The Bacillus anthracis virulence regulator AtxA controls transcription of the anthrax toxin genes and capsule biosynthesis operon. AtxA activity is elevated during growth in media containing glucose and CO2/bicarbonate, and there is a positive correlation between the CO2/bicarbonate signal, AtxA activity, and homomultimerization. AtxA activity is also affected by phosphorylation at specific histidines. We show that AtxA crystallizes as a dimer. Distinct folds associated with predicted DNA-binding domains (HTH1 and HTH2) and phosphoenolpyruvate: carbohydrate phosphotransferase system-regulated domains (PRD1 and PRD2) are apparent. We tested AtxA variants containing single and double phosphomimetic (His → Asp) and phosphoablative (His → Ala) aminomore » acid changes for activity in B. anthracis cultures and for protein-protein interactions in cell lysates. Reduced activity of AtxA H199A, lack of multimerization and activity of AtxAH379D variants, and predicted structural changes associated with phosphorylation support a model for control of AtxA function. We propose that (1) in the AtxA dimer, phosphorylation of H199 in PRD1 affects HTH2 positioning, influencing DNA-binding; and (2) phosphorylation of H379 in PRD2 disrupts dimer formation. In conclusion, the AtxA structure is the first reported high-resolution full-length structure of a PRD-containing regulator and can serve as a model for proteins of this family, especially those that link virulence to bacterial metabolism.« less

  2. The LysR-Type Regulator QseA Regulates Both Characterized and Putative Virulence Genes in Enterohemorrhagic Escherichia coli O157:H7

    PubMed Central

    Kendall, Melissa M.; Rasko, David A.; Sperandio, Vanessa

    2010-01-01

    Summary Enterohemorrhagic E. coli (EHEC) colonizes the large intestine, causing attaching and effacing lesions (AE). Most of the genes involved in AE lesion formation are encoded within a chromosomal pathogenicity island termed the locus of enterocyte effacement (LEE). The LysR-type transcriptional factor QseA regulates the LEE by binding to the regulatory region of ler. We performed transcriptome analyses comparing WT EHEC and the qseA mutant to elucidate QseA’s role in gene regulation. During both growth phases, several genes carried in O-islands were activated by QseA, whereas genes involved in cell metabolism were repressed. During late-logarithmic growth, QseA activated expression of the LEE genes as well as non-LEE encoded effector proteins. We also performed electrophoretic mobility shift assays, competition experiments, and DNAseI footprints. The results demonstrated that QseA directly binds both the ler proximal and distal promoters, its own promoter, as well as promoters of genes encoded in EHEC-specific O-islands. Additionally, we mapped the transcriptional start site of qseA, leading to the identification of two promoter sequences. Taken together, these results indicate that QseA acts as a global regulator in EHEC, coordinating expression of virulence genes. PMID:20444105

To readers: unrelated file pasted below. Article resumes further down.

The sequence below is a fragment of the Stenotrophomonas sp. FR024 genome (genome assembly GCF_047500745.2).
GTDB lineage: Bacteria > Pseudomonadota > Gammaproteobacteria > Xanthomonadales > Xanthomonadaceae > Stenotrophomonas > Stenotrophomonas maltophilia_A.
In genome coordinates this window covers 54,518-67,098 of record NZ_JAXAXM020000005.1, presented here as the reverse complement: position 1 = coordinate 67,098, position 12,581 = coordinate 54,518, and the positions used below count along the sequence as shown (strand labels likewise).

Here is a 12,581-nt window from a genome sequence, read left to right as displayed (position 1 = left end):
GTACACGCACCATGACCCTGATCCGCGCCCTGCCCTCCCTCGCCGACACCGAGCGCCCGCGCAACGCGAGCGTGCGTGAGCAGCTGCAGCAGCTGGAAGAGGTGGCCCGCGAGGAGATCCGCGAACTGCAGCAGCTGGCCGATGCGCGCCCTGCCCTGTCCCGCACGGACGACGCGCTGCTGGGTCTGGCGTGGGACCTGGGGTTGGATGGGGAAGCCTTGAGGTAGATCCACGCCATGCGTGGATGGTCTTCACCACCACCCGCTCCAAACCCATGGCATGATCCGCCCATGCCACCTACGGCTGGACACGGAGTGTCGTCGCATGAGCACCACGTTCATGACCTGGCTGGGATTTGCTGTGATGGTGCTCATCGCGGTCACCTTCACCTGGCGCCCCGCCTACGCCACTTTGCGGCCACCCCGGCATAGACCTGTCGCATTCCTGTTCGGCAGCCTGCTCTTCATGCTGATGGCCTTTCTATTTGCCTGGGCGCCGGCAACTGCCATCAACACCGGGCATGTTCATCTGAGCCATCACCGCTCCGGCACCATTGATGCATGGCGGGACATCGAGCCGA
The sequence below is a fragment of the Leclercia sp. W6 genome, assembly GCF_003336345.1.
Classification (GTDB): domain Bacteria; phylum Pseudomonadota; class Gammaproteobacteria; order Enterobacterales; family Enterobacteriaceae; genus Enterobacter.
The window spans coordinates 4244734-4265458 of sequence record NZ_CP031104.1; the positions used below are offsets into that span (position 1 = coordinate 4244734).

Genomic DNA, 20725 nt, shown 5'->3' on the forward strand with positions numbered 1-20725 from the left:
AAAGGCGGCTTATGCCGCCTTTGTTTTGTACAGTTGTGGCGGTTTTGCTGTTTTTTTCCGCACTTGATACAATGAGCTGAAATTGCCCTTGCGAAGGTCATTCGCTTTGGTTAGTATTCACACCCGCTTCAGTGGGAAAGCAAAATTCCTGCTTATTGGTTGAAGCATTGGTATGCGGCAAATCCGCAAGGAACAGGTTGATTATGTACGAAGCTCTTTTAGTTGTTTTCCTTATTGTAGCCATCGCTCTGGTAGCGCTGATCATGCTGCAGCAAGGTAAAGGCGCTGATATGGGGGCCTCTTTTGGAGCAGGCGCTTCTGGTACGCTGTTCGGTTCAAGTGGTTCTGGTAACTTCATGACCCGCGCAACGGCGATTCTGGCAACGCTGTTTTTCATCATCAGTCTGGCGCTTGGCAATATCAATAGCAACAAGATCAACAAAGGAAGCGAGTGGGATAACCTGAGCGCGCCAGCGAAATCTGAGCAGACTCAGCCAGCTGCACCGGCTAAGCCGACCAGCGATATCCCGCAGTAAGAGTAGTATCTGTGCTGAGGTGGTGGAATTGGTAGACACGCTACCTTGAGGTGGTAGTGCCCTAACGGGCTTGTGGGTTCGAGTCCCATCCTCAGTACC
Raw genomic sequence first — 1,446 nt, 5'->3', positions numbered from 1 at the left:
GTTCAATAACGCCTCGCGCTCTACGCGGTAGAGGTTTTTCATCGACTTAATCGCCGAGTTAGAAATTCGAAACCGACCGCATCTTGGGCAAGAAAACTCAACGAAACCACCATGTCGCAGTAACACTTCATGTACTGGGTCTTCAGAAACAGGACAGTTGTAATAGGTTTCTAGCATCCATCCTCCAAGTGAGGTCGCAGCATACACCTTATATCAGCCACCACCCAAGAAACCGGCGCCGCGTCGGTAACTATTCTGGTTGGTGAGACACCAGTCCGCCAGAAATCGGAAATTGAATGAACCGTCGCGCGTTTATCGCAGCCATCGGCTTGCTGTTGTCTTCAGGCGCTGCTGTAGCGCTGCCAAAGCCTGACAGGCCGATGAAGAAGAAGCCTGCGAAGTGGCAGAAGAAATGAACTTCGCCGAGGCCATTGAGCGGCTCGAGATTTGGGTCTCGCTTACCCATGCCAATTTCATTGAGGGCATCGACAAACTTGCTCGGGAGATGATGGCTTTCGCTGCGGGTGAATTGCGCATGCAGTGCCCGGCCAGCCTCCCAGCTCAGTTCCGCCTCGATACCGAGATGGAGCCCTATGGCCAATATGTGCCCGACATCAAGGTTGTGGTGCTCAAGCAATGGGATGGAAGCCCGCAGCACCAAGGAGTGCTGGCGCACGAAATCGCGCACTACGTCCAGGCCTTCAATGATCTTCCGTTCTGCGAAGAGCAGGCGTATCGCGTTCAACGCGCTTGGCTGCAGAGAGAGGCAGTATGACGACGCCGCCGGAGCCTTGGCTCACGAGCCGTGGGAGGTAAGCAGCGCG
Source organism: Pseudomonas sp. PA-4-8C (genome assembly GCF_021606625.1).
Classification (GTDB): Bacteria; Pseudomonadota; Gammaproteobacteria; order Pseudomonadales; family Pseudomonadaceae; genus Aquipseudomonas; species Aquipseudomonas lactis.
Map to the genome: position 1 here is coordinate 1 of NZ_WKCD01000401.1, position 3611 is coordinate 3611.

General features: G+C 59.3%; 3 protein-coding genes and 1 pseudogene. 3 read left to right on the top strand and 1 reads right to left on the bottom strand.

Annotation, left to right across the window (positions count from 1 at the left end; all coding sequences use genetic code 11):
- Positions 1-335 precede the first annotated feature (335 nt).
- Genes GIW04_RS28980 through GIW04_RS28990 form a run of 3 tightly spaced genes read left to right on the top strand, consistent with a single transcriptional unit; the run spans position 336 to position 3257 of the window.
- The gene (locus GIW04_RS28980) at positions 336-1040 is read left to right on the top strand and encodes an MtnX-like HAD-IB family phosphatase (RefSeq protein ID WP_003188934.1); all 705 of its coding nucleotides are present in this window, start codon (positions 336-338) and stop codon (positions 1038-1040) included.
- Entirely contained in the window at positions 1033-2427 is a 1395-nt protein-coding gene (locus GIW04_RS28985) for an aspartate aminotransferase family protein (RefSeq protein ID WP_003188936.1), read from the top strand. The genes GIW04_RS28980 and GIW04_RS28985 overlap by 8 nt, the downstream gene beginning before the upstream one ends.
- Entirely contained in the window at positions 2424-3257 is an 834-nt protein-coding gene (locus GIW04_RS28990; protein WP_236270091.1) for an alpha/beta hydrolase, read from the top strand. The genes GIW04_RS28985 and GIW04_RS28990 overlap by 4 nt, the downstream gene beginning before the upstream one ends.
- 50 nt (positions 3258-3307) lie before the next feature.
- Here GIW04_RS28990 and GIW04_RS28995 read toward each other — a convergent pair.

3. Evolution of the Multi-Domain Structures of Virulence Genes in the Human Malaria Parasite, Plasmodium falciparum

    PubMed Central

    Buckee, Caroline O.; Recker, Mario

    2012-01-01

    The var gene family of Plasmodium falciparum encodes the immunodominant variant surface antigens PfEMP1. These highly polymorphic proteins are important virulence factors that mediate cytoadhesion to a variety of host tissues, causing sequestration of parasitized red blood cells in vital organs, including the brain or placenta. Acquisition of variant-specific antibodies correlates with protection against severe malarial infections; however, understanding the relationship between gene expression and infection outcome is complicated by the modular genetic architectures of var genes that encode varying numbers of antigenic domains with differential binding specificities. By analyzing the domain architectures of fully sequenced var gene repertoires we reveal a significant, non-random association between the number of domains comprising a var gene and their sequence conservation. As such, var genes can be grouped into those that are short and diverse and genes that are long and conserved, suggesting gene length as an important characteristic in the classification of var genes. We then use an evolutionary framework to demonstrate how the same evolutionary forces acting on the level of an individual gene may have also shaped the parasite's gene repertoire. The observed associations between sequence conservation, gene architecture and repertoire structure can thus be explained by a trade-off between optimizing within-host fitness and minimizing between-host immune selection pressure. Our results demonstrate how simple evolutionary mechanisms can explain var gene structuring on multiple levels and have important implications for understanding the multifaceted epidemiology of P. falciparum malaria. PMID:22511852